[FoRK] PersonalWeb patents "unique" hashes of content

Stephen D. Williams sdw at lig.net
Thu Sep 20 00:52:32 PDT 2012

On 9/19/12 11:12 PM, J. Andrew Rogers wrote:
> On Sep 19, 2012, at 10:38 PM, "Stephen D. Williams" <sdw at lig.net> wrote:
> ...
>>> Space-filling curves were largely never used for indexing for a reason. Hilbert-based indexes were among the best but still not great.
>> I understood that their most successful use was probabilistic clustering of record location for databases.  Apparently someone implemented a color space mapper in hardware using the Hilbert somehow.
> Sure, but that was like 20 years ago. The computer science would not support such an argument today. Hilbert curves haven't made sense in years. Even in their prime for indexing, the benefit was on the order of 10-15%.

I wasn't arguing for them per se.  They blow up in size far too quickly for any interesting number of dimensions.  It's more of a 
solution that makes you think of real solutions.  I like the interleaved nature of Z curves better.

> My point, long lost, was that I can content address arbitrary polygon data in a 12-dimensional space based on a hyper-rectangle intersection -- not simple equality -- relationship for about the computational cost of a fancy crypto hash while using a thousand node cluster.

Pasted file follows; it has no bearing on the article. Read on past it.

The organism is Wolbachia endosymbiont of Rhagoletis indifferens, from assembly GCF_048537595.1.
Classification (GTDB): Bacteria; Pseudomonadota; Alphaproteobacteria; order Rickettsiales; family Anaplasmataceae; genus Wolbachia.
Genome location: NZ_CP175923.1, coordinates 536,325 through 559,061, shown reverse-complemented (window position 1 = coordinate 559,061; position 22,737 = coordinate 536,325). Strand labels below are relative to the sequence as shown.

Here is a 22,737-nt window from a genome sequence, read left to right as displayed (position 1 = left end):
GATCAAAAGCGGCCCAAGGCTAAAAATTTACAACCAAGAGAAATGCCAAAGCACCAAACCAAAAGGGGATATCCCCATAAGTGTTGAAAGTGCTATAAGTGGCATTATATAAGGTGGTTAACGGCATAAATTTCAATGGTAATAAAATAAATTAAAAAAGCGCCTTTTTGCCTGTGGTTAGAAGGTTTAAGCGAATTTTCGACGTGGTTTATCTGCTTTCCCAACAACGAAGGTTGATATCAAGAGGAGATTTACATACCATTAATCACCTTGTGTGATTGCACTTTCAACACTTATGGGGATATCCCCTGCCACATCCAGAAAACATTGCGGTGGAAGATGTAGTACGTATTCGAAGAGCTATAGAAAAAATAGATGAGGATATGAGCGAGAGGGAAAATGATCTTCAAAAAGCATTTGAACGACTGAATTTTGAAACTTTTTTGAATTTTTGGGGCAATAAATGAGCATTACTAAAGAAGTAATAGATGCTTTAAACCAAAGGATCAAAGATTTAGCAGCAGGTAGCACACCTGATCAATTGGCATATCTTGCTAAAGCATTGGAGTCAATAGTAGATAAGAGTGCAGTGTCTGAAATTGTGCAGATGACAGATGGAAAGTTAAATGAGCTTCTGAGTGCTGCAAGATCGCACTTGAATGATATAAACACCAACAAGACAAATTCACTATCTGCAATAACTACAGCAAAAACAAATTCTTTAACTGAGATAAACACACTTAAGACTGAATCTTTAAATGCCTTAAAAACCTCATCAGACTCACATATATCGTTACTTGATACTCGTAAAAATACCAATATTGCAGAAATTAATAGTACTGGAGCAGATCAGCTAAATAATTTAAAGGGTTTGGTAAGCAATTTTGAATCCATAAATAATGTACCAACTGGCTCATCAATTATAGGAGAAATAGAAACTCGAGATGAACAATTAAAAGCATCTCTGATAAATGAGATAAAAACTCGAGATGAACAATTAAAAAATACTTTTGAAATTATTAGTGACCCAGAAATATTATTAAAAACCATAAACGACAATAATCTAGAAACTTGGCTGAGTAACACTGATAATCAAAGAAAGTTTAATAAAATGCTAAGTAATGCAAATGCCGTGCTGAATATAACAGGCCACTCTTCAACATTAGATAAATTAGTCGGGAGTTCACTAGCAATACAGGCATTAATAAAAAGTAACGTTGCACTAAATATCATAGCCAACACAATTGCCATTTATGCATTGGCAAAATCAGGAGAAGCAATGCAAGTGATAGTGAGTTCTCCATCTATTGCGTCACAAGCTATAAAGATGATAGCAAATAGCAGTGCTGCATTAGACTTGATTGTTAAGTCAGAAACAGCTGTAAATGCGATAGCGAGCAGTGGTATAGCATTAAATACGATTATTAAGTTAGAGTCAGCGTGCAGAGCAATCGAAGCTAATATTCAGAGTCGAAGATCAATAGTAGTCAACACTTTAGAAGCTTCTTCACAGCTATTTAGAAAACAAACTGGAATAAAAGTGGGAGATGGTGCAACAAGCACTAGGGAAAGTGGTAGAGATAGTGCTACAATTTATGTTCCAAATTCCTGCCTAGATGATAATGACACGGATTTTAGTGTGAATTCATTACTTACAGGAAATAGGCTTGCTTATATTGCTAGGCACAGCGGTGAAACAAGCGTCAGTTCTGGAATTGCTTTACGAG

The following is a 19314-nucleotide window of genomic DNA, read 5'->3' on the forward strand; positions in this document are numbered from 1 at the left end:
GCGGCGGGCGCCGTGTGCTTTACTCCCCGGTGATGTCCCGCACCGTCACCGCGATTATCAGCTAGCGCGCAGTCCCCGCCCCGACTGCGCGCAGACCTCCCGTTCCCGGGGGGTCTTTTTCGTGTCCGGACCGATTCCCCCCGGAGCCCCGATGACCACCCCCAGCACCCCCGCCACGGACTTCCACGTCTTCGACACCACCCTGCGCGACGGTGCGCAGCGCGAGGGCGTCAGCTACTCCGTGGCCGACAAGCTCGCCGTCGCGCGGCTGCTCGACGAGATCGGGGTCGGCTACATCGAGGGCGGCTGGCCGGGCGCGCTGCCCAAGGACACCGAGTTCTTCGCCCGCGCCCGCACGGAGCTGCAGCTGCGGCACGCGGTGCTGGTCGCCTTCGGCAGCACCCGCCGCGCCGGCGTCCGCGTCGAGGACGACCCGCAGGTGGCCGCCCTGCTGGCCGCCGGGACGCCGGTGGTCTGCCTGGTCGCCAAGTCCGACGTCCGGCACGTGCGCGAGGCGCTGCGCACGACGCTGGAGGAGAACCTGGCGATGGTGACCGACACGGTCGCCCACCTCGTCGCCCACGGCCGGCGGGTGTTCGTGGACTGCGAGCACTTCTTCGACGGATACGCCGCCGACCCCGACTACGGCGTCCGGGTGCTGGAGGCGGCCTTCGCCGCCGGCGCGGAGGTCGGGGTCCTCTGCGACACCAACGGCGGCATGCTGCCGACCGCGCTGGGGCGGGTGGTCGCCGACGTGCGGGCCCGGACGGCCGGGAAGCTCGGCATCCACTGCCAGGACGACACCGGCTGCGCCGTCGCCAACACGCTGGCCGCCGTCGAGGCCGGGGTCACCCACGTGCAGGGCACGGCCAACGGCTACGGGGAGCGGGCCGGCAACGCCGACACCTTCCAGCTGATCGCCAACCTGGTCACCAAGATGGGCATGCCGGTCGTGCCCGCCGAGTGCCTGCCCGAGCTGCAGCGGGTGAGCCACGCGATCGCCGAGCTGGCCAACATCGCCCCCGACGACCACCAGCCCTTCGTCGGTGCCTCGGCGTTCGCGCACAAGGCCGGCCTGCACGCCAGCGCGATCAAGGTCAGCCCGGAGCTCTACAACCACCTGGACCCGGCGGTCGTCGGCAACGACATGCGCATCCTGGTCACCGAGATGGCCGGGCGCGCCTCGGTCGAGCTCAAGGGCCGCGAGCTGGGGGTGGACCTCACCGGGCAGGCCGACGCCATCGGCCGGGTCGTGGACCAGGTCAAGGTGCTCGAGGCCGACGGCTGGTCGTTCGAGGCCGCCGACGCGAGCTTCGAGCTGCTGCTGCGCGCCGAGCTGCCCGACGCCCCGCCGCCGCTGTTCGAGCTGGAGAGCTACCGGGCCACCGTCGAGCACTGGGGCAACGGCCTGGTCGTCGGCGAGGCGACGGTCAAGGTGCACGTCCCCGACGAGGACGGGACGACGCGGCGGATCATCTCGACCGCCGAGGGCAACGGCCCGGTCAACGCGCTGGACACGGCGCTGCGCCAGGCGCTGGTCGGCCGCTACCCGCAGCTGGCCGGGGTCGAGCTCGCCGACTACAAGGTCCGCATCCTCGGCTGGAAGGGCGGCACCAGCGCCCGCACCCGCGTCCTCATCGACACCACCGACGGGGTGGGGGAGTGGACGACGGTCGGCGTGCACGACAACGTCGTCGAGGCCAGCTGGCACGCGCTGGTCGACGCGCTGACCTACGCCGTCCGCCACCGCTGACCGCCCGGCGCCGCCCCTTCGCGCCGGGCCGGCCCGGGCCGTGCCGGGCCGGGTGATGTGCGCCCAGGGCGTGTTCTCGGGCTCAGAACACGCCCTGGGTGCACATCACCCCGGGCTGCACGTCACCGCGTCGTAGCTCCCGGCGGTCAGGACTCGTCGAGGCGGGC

> We can call it not true "content-addressing" but if that is not content-addressing then I don't want content-addressing. I want whatever the guys doing non-hash fancy content-addressing are doing. What do you suggest we call it, ignoring that it is literally content addressing?

Take N dimensions, normalize them to have roughly even membership density ranges, then Z-order curve interleave them to the desired 
key length, up to full values.  Since a 2D Z curve is equivalent to a quadtree, an ND is an Ntree.  If you index the keys in order, 
you can find all of the keys in the same subspace by observing a common prefix to the desired level.  Each "level" is the power of 
two resolution of each of the keys at their scaled values.  So a key range gives you a rough set, or you could create a set of 
ranges for a precise definition of subspace boundaries.

It is a generalization of the quadtree idea mapped into a single dimension key space where nearby keys are in nearby spaces with 
only predictable spacial / bitwise relationships.  Nice when you always want to search on all of the dimensions in the key, and 
easily mappable to a relational database.  What happens when you want to wildcard one or more of the dimensions?  Seems like you 
would have to scan through all of the possible ranges for that dimension.

I would just call it a compound key table method where the N-part keys are normalized and interleaved to get a particular ordering 
effect.  Unless the location is all that is in the actual tuple/record/object, none of this is affected by the content.


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